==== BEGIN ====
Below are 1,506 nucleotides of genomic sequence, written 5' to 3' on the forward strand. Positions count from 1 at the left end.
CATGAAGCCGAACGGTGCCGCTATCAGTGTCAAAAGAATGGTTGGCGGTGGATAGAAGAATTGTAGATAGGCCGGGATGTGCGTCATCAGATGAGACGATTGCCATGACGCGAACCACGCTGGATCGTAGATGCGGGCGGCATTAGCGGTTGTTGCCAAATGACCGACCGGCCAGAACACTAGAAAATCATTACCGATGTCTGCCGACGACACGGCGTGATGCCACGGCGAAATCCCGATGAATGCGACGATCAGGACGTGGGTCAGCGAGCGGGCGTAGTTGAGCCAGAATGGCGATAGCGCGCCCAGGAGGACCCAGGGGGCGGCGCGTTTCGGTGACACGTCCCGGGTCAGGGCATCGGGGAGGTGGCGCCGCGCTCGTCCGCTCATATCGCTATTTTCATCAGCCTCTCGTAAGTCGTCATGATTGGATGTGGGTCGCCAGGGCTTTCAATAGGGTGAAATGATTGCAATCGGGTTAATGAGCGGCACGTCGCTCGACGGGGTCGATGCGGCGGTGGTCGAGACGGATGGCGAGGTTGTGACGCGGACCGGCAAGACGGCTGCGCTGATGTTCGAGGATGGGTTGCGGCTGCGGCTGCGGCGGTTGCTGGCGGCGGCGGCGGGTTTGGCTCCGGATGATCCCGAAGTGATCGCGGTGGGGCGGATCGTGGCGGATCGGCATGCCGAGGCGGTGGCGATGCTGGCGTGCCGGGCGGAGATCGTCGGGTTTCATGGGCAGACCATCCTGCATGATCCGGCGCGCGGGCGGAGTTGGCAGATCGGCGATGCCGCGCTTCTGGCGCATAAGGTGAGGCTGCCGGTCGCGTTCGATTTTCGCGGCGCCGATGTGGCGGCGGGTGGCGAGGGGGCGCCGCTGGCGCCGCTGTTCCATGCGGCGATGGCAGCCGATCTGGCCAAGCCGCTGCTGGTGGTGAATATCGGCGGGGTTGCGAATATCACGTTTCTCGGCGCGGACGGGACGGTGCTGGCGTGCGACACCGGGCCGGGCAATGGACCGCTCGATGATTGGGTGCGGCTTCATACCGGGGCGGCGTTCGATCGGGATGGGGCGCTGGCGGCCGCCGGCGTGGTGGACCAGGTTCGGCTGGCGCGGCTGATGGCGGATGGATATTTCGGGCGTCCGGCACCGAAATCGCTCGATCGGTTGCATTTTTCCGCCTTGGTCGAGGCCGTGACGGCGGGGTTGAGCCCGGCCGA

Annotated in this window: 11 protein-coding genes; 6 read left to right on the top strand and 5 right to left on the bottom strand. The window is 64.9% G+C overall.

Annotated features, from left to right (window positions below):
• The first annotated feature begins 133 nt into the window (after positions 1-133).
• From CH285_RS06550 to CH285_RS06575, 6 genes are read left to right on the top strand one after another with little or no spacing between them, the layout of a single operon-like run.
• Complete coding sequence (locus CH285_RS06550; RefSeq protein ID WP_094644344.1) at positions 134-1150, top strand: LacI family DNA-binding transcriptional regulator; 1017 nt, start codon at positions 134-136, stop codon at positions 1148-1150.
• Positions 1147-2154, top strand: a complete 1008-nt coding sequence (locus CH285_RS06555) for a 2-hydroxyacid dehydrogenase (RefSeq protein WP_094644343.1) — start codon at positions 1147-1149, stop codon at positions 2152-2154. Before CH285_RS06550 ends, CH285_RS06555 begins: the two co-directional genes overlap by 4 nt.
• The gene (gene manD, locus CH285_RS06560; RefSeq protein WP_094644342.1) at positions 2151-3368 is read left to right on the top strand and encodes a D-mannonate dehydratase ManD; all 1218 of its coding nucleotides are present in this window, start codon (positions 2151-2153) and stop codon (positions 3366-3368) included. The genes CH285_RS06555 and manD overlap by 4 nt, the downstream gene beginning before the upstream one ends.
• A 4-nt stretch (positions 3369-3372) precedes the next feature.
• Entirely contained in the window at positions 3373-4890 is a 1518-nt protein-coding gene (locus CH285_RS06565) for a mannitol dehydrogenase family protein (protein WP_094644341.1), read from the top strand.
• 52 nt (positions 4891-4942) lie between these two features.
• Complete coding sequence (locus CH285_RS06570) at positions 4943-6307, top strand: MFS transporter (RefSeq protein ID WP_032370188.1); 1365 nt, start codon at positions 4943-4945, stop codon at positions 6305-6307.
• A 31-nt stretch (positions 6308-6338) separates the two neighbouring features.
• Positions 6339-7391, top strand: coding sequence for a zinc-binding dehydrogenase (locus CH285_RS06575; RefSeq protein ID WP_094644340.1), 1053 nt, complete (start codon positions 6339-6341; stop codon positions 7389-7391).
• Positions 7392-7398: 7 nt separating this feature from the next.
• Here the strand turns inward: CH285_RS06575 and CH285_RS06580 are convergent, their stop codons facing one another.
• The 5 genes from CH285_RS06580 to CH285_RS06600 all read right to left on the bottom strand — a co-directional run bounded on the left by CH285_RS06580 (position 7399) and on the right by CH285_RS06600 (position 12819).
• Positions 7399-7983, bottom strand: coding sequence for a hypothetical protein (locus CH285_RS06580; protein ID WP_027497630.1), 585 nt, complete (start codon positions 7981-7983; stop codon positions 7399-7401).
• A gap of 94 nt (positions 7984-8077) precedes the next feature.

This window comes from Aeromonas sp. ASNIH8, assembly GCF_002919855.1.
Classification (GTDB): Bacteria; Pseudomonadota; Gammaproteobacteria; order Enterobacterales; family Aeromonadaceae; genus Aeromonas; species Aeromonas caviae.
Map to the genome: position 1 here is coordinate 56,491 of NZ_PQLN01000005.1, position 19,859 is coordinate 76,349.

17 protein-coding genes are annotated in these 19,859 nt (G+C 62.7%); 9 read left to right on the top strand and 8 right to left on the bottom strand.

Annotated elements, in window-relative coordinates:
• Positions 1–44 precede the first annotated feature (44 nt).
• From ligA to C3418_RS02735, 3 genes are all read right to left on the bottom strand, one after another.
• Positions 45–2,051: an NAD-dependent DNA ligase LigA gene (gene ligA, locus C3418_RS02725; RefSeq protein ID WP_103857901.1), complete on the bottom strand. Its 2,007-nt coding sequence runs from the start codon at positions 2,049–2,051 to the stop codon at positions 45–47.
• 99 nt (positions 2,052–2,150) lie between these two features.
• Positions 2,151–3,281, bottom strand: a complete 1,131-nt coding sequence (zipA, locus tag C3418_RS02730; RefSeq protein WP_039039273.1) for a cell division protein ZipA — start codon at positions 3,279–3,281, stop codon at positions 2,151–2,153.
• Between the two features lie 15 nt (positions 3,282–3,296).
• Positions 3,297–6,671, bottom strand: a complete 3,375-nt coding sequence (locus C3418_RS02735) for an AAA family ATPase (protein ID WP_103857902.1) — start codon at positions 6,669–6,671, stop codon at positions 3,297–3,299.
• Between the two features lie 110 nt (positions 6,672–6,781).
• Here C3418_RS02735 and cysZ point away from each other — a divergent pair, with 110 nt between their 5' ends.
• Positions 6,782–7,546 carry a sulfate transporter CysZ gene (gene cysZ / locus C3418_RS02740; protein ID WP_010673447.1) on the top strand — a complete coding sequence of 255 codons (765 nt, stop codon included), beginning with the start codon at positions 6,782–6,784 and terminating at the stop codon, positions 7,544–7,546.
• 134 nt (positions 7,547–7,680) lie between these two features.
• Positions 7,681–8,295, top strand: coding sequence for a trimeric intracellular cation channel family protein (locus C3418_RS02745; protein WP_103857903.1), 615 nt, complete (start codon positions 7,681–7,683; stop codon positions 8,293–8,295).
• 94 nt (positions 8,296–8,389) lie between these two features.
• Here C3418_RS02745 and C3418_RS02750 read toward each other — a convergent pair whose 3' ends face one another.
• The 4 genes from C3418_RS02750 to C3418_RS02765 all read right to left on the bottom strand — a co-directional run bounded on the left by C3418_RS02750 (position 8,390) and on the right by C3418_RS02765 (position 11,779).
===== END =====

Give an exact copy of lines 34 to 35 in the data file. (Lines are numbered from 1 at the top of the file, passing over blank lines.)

• Here C3418_RS02735 and cysZ point away from each other — a divergent pair, with 110 nt between their 5' ends.
• Positions 6,782–7,546 carry a sulfate transporter CysZ gene (gene cysZ / locus C3418_RS02740; protein ID WP_010673447.1) on the top strand — a complete coding sequence of 255 codons (765 nt, stop codon included), beginning with the start codon at positions 6,782–6,784 and terminating at the stop codon, positions 7,544–7,546.